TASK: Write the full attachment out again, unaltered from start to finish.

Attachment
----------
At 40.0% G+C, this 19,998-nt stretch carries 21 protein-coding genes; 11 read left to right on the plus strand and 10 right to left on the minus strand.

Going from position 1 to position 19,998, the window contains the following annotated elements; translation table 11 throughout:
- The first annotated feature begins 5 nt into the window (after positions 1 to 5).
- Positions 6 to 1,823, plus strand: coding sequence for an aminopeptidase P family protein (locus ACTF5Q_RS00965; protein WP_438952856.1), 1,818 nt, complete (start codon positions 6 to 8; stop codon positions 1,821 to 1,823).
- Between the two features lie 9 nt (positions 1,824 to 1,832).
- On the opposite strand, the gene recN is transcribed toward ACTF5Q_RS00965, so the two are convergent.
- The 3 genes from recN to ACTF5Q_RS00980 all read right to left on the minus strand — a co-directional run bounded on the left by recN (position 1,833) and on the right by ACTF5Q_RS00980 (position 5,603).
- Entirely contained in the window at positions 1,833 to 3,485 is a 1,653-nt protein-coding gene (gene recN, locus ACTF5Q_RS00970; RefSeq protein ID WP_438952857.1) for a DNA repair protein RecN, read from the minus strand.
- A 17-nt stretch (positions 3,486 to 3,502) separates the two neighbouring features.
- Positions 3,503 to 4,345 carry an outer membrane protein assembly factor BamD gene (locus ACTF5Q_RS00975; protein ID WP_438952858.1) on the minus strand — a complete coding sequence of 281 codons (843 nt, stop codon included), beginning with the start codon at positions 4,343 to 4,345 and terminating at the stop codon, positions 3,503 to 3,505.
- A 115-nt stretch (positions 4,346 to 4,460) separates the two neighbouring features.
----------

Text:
At 40.0% G+C, this 19,998-nt stretch carries 21 protein-coding genes; 11 read left to right on the plus strand and 10 right to left on the minus strand.

Going from position 1 to position 19,998, the window contains the following annotated elements; translation table 11 throughout:
- The first annotated feature begins 5 nt into the window (after positions 1 to 5).
- Positions 6 to 1,823, plus strand: coding sequence for an aminopeptidase P family protein (locus ACTF5Q_RS00965; protein WP_438952856.1), 1,818 nt, complete (start codon positions 6 to 8; stop codon positions 1,821 to 1,823).
- Between the two features lie 9 nt (positions 1,824 to 1,832).
- On the opposite strand, the gene recN is transcribed toward ACTF5Q_RS00965, so the two are convergent.
- The 3 genes from recN to ACTF5Q_RS00980 all read right to left on the minus strand — a co-directional run bounded on the left by recN (position 1,833) and on the right by ACTF5Q_RS00980 (position 5,603).
- Entirely contained in the window at positions 1,833 to 3,485 is a 1,653-nt protein-coding gene (gene recN, locus ACTF5Q_RS00970; RefSeq protein ID WP_438952857.1) for a DNA repair protein RecN, read from the minus strand.
- A 17-nt stretch (positions 3,486 to 3,502) separates the two neighbouring features.
- Positions 3,503 to 4,345 carry an outer membrane protein assembly factor BamD gene (locus ACTF5Q_RS00975; protein ID WP_438952858.1) on the minus strand — a complete coding sequence of 281 codons (843 nt, stop codon included), beginning with the start codon at positions 4,343 to 4,345 and terminating at the stop codon, positions 3,503 to 3,505.
- A 115-nt stretch (positions 4,346 to 4,460) separates the two neighbouring features.